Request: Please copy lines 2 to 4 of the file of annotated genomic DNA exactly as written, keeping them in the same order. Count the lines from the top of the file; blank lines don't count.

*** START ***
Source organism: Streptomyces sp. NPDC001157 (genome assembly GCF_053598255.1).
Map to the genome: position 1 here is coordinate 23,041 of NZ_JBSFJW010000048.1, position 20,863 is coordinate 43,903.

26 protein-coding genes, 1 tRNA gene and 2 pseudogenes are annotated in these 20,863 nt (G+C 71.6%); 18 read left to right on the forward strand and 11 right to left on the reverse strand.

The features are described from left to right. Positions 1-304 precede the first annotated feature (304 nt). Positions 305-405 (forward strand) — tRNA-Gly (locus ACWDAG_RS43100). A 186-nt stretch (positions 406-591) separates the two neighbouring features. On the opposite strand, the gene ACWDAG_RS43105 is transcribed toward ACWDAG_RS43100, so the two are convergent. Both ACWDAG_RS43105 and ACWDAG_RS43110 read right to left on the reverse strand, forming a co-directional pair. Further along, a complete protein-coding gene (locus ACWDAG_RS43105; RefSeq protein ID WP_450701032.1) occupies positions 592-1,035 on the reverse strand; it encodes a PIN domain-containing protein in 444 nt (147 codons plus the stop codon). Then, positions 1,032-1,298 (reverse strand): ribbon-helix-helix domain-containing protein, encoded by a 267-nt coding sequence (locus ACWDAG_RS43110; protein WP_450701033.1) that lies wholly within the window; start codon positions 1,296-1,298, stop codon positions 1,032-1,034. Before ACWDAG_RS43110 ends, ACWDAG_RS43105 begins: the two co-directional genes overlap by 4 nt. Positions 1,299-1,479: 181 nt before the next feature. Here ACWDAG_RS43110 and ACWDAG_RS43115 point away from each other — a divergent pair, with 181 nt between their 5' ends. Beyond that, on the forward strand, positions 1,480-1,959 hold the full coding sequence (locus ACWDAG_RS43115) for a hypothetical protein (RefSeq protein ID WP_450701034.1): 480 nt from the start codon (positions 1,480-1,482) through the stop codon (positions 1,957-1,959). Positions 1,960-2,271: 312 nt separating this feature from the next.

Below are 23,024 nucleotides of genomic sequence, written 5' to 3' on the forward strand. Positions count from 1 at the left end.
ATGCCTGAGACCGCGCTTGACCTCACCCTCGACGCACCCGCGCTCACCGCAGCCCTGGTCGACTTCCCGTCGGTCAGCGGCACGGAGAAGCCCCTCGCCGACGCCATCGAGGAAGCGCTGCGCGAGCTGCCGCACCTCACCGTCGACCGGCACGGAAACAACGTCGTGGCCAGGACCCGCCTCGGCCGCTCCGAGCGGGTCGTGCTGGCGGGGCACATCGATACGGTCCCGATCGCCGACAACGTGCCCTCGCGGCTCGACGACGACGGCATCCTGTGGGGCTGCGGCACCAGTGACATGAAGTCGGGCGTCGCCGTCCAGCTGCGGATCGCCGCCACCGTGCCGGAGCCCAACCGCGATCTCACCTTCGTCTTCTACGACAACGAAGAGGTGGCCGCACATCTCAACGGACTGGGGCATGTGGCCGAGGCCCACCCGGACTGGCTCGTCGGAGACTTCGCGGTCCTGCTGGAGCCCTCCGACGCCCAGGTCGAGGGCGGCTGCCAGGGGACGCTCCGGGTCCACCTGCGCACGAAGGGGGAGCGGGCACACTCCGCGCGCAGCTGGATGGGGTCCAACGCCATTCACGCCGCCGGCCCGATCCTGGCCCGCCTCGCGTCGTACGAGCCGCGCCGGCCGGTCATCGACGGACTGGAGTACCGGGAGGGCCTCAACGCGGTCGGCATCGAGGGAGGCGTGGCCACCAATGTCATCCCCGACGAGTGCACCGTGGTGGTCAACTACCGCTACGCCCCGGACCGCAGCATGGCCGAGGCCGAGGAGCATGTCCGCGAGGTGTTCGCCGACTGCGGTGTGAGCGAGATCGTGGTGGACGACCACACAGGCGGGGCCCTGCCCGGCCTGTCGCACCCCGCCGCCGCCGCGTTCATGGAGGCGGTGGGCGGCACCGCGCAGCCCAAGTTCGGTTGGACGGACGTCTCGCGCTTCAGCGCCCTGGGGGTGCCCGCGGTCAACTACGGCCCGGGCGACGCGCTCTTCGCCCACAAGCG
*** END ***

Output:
Map to the genome: position 1 here is coordinate 23,041 of NZ_JBSFJW010000048.1, position 20,863 is coordinate 43,903.

26 protein-coding genes, 1 tRNA gene and 2 pseudogenes are annotated in these 20,863 nt (G+C 71.6%); 18 read left to right on the forward strand and 11 right to left on the reverse strand.

The features are described from left to right. Positions 1-304 precede the first annotated feature (304 nt). Positions 305-405 (forward strand) — tRNA-Gly (locus ACWDAG_RS43100). A 186-nt stretch (positions 406-591) separates the two neighbouring features. On the opposite strand, the gene ACWDAG_RS43105 is transcribed toward ACWDAG_RS43100, so the two are convergent. Both ACWDAG_RS43105 and ACWDAG_RS43110 read right to left on the reverse strand, forming a co-directional pair. Further along, a complete protein-coding gene (locus ACWDAG_RS43105; RefSeq protein ID WP_450701032.1) occupies positions 592-1,035 on the reverse strand; it encodes a PIN domain-containing protein in 444 nt (147 codons plus the stop codon). Then, positions 1,032-1,298 (reverse strand): ribbon-helix-helix domain-containing protein, encoded by a 267-nt coding sequence (locus ACWDAG_RS43110; protein WP_450701033.1) that lies wholly within the window; start codon positions 1,296-1,298, stop codon positions 1,032-1,034. Before ACWDAG_RS43110 ends, ACWDAG_RS43105 begins: the two co-directional genes overlap by 4 nt. Positions 1,299-1,479: 181 nt before the next feature. Here ACWDAG_RS43110 and ACWDAG_RS43115 point away from each other — a divergent pair, with 181 nt between their 5' ends. Beyond that, on the forward strand, positions 1,480-1,959 hold the full coding sequence (locus ACWDAG_RS43115) for a hypothetical protein (RefSeq protein ID WP_450701034.1): 480 nt from the start codon (positions 1,480-1,482) through the stop codon (positions 1,957-1,959). Positions 1,960-2,271: 312 nt separating this feature from the next.